The Writers Guild of America strike continues. That means shows like ABC’s “The View” don’t have a professional writing staff available to feed the co-hosts talking points.
Without narrative engineers polishing their words beforehand, the ladies of “The View” must speak more for themselves, which has led to some communication issues.
Such was the case on Tuesday when the panel discussed Sen. John Fetterman’s sloppy attire.
Republicans have been roasting the Pennsylvania Democrat for wearing inappropriate workout clothes in the Capitol.
Whoopi Goldberg made the mistake of supporting Fetterman’s unserious outfit by comparing it to her own fashion sense, claiming she would maintain her same style even if she were an elected official.
That is not a persuasive argument.
Goldberg has committed some gaffes without having writers available to “slick up” her statements since the WGA strike started May 2.
Earlier in the month, she overshared about her personal choices regarding undergarments. Spoiler alert: She doesn’t wear them.
With stunts like that, it’s no wonder the New York Post described recent episodes of “The View” as featuring “off the rails” moments.
Based on such a record, Goldberg should be the last person to give an opinion on appropriate appearances. But in her zeal to support the Democrat tribe, she opened the topic of Fetterman attending a news conference while dressed as if he had just come off the playground with a defense of his attire.
“So Pennsylvania Sen. John Fetterman is being accused of showing a lack of respect in Congress for wearing hoodies and gym shorts near the Senate floor,” Goldberg said. “So, I mean, the question, I guess, is he’s not breaking any rules — what is it that makes people so upset about all of this?”
Co-host Joy Behar changed the subject to smear Republicans with a straw man attack.
“Leave it to Republicans to be outraged by a grown man in shorts than the fact that children are being routinely shot in schools these days,” she said, equating the rejection of unconstitutional and ineffective gun control schemes with indifference.
Behar claimed Fettermen’s decision to wear a sweatshirt and shorts in the formal environment of the Senate makes him an “everyman,” ignoring the fact typical everymen usually dress appropriately for their jobs and respect decorum.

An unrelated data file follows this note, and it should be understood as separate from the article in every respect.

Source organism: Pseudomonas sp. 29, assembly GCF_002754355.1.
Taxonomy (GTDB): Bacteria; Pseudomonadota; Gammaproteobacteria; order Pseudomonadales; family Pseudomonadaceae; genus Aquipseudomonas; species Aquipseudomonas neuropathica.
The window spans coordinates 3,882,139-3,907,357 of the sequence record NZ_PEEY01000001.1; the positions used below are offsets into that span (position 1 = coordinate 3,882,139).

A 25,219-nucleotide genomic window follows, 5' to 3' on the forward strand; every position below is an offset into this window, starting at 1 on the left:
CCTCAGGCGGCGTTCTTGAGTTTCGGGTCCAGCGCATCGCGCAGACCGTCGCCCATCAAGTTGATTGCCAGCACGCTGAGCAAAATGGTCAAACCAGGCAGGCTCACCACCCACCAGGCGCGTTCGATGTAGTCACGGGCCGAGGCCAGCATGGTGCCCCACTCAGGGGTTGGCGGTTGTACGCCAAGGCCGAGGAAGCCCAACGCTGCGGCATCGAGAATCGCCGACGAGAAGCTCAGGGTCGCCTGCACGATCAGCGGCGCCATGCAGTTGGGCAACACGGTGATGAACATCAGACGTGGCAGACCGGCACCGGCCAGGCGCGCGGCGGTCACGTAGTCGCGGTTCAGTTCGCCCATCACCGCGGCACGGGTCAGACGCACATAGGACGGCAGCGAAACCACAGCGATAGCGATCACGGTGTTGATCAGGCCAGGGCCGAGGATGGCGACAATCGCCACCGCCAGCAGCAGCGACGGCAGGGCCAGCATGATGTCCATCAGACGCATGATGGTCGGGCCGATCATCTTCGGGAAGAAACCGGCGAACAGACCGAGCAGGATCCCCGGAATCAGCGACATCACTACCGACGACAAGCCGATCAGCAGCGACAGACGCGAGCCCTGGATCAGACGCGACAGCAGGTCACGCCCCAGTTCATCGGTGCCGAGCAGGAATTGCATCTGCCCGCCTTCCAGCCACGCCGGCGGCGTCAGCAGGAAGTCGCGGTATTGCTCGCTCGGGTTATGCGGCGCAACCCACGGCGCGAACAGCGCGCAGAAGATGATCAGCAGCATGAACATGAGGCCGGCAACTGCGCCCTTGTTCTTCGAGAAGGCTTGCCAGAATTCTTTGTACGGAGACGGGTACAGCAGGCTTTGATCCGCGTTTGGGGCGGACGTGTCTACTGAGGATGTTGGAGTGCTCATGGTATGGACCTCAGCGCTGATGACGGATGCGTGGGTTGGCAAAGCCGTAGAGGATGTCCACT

Alyssa Farah Griffin tried to speak out for professionalism, pointing out that because Fetterman is in violation of the dress code enforced inside the chamber, he is not even going inside the Senate to vote. That means he is missing out on an important part of the legislative process: the discussions that take place on the Senate floor.
“That’s how he does it, and he does it not to be disrespectful,” Goldberg said. “That’s why he doesn’t go on the Senate floor. He does it from where he’s comfortable because this is who he is.”
Even though she is not running for anything, she went on to discuss her clothing choices if she were to find herself in elected office.
“I would not change,” Goldberg said. “I tell you, you should never vote for me, because I’d be, this is just how I would look.”
Considering she often dresses like a clown wearing a tent, knowing she would keep the same fashion could ruin her hypothetical campaign with voters — if her radical leftist ideas were not already toxic enough.
Goldberg even went so far as to make Fetterman’s disrespect a sign of kinship between them. When her co-hosts tried to excuse her casual look as being uniquely hers, she responded that by releasing his inner slob, the senator was also Whoopi Goldberg.
She also made his tackiness a symbol of liberty: “He’s doing what the American dream tells you you can do. You can be you.”
The mental gymnastics most of “The View” crew employed in trying to defend Fetterman were impressive. The hosts proved there were no embarrassing depths to which they would not sink to prop up their tribe.
Goldberg called a halt to the topic, claiming she did not want the panel called “the K word.” I assume she meant “Karens.”
A better K-word for “The View” might be kakistocracy: rule by the least suitable and competent.
This article appeared originally on The Western Journal.
Truth and Accuracy
We are committed to truth and accuracy in all of our journalism. Read our editorial standards.